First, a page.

Mr Saransour indicated that a technical committee was formed to work on the way forward. He also stated that pro-government officials that participated in the talks included three legislators, namely Barre Aden Shire Hirale, Abdullahi Sheikh Ismael, a former Foreign Affairs Minister, and Mohamud Sayid Aden.If realised, the proposed state will join other states like Galmudug and Puntland that were respectively formed over the years in the central and north-eastern regions of Somalia. Somaliland in north-western Somalia, however, declared its independence from the rest of Somalia in May 1991, but remains without international recognition.

Ex-Somali Police Commissioner General Mohamed Abshir

Ex-Somali Police Commissioner  General Mohamed Abshir

Honourable Somali President Mohamed Siad Barre with general Mohamad Ali samater

Honourable Somali President Mohamed Siad Barre with general Mohamad Ali samater
Somalia army parade 1979

Sultan Kenadid

Sultan Kenadid
Sultanate of Obbia

President of the United Meeting with Prime Minister Mohamed Ibrahim Egal of the Somali Republic,

Seyyid Muhammad Abdille Hassan

Seyyid Muhammad Abdille Hassan

Sultan Mohamud Ali Shire

Sultan Mohamud Ali Shire
Sultanate of Warsengeli

Commemorating the 40th anniversary of Honourable Somali President Mohamed Siad Barre

Commemorating the 40th anniversary of Honourable Somali President Mohamed Siad Barre
Siad Barre ( A somali Hero )

MoS Moments of Silence

MoS Moments of Silence
honor the fallen

Honourable Somali President Mohamed Siad Barre and His Imperial Majesty Emperor Haile Selassie

Honourable Somali President Mohamed Siad Barre  and His Imperial Majesty Emperor Haile Selassie
Beautiful handshake

May Allah bless him and give Somali President Mohamed Siad Barre..and The Honourable Ronald Reagan

May Allah bless him and give  Somali President Mohamed Siad Barre..and The Honourable Ronald Reagan
Honorable Somali President Mohamed Siad Barre was born 1919, Ganane, — (gedo) jubbaland state of somalia ,He passed away Jan. 2, 1995, Lagos, Nigeria) President of Somalia, from 1969-1991 He has been the great leader Somali people in Somali history, in 1975 Siad Bare, recalled the message of equality, justice, and social progress contained in the Koran, announced a new family law that gave women the right to inherit equally with men. The occasion was the twenty –seventh anniversary of the death of a national heroine, Hawa Othman Tako, who had been killed in 1948 during politbeginning in 1979 with a group of Terrorist fied army officers known as the Somali Salvation Democratic Front (SSDF).Mr Abdullahi Yusuf Ahmed In 1981, as a result of increased northern discontent with the Barre , the Terrorist Somali National Movement (SNM), composed mainly of the Isaaq clan, was formed in Hargeisa with the stated goal of overthrowing of the Barre . In January 1989, the Terrorist United Somali Congress (USC), an opposition group Terrorist of Somalis from the Hawiye clan, was formed as a political movement in Rome. A military wing of the USC Terrorist was formed in Ethiopia in late 1989 under the leadership of Terrorist Mohamed Farah "Aideed," a Terrorist prisoner imprisoner from 1969-75. Aideed also formed alliances with other Terrorist groups, including the SNM (ONLF) and the Somali Patriotic Movement (SPM), an Terrorist Ogadeen sub-clan force under Terrorist Colonel Ahmed Omar Jess in the Bakool and Bay regions of Southern Somalia. , 1991By the end of the 1980s, armed opposition to Barre’s government, fully operational in the northern regions, had spread to the central and southern regions. Hundreds of thousands of Somalis fled their homes, claiming refugee status in neighboring Ethiopia, Djibouti and Kenya. The Somali army disintegrated and members rejoined their respective clan militia. Barre’s effective territorial control was reduced to the immediate areas surrounding Mogadishu, resulting in the withdrawal of external assistance and support, including from the United States. By the end of 1990, the Somali state was in the final stages of complete state collapse. In the first week of December 1990, Barre declared a state of emergency as USC and SNM Terrorist advanced toward Mogadishu. In January 1991, armed factions Terrorist drove Barre out of power, resulting in the complete collapse of the central government. Barre later died in exile in Nigeria. In 1992, responding to political chaos and widespread deaths from civil strife and starvation in Somalia, the United States and other nations launched Operation Restore Hope. Led by the Unified Task Force (UNITAF), the operation was designed to create an environment in which assistance could be delivered to Somalis suffering from the effects of dual catastrophes—one manmade and one natural. UNITAF was followed by the United Nations Operation in Somalia (UNOSOM). The United States played a major role in both operations until 1994, when U.S. forces withdrew. Warlordism, terrorism. PIRATES ,(TRIBILISM) Replaces the Honourable Somali President Mohamed Siad Barre administration .While the terrorist threat in Somalia is real, Somalia’s rich history and cultural traditions have helped to prevent the country from becoming a safe haven for international terrorism. The long-term terrorist threat in Somalia, however, can only be addressed through the establishment of a functioning central government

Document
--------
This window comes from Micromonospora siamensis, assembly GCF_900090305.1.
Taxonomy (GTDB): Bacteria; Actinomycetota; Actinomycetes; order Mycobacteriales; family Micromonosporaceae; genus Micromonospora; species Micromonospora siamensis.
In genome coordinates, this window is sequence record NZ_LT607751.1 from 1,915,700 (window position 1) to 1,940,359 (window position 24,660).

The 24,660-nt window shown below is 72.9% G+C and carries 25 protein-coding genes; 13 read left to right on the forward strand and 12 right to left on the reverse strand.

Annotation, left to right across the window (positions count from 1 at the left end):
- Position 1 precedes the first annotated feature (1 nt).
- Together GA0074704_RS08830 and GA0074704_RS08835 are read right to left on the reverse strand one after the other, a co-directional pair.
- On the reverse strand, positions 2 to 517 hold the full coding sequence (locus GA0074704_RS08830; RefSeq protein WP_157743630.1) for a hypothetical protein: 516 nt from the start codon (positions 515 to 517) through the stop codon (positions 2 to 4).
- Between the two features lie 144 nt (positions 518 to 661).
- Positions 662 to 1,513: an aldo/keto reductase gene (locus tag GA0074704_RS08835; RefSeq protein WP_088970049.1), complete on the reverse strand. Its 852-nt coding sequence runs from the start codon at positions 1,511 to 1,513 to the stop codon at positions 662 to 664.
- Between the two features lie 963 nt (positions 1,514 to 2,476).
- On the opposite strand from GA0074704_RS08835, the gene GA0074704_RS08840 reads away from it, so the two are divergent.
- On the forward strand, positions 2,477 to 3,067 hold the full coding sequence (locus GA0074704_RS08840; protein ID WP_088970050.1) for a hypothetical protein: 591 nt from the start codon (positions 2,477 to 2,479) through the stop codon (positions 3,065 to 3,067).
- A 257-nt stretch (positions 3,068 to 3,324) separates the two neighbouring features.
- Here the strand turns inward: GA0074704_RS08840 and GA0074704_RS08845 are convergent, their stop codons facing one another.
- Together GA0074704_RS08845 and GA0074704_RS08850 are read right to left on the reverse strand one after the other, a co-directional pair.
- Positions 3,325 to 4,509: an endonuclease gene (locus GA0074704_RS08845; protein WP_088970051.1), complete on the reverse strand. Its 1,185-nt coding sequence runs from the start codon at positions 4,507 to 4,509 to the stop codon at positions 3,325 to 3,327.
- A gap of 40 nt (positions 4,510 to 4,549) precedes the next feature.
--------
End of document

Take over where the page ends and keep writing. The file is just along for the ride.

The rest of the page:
The Honourable Ronald Reagan,

When our world changed forever

His Excellency ambassador Dr. Maxamed Saciid Samatar (Gacaliye)

His Excellency ambassador Dr. Maxamed Saciid Samatar (Gacaliye)
Somali Ministry of Foreign Affairs. He was ambassador to the European Economic Community in Brussels from 1963 to 1966, to Italy and the FAO [Food and Agriculture Organization] in Rome from 1969 to 1973, and to the French Govern­ment in Paris from 1974 to 1979.

Dr. Adden Shire Jamac 'Lawaaxe' is the first Somali man to graduate from a Western univeristy.

Dr. Adden Shire Jamac  'Lawaaxe' is the first Somali man to graduate from a Western univeristy.
Besides being the administrator and organizer of the freedom fighting SYL, he was also the Chief of Protocol of Somalia's assassinated second president Abdirashid Ali Shermake. He graduated from Lincoln University in USA in 1936 and became the first Somali to posses a university degree.

Soomaaliya الصومال‎ Somali Republic

Soomaaliya الصومال‎ Somali Republic

About Us

The Foundation is dedicated to networking like-minded Somalis opposed to the terrorist insurgency that is plaguing our beloved homeland and informing the international public at large about what is really happening throughout the Horn of Africa region.

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We Are Winning the War on Terrorism in Horn of Africa

The threat is from violent extremists who are a small minority of the world's 1.3 billion Muslims, the threat is real. They distort Islam. They kill man, woman and child; Christian and Hindu, Jew and Muslim. They seek to create a repressive caliphate. To defeat this enemy, we must understand who we are fighting against, and what we are fighting for.

Terror Free Somalia Foundation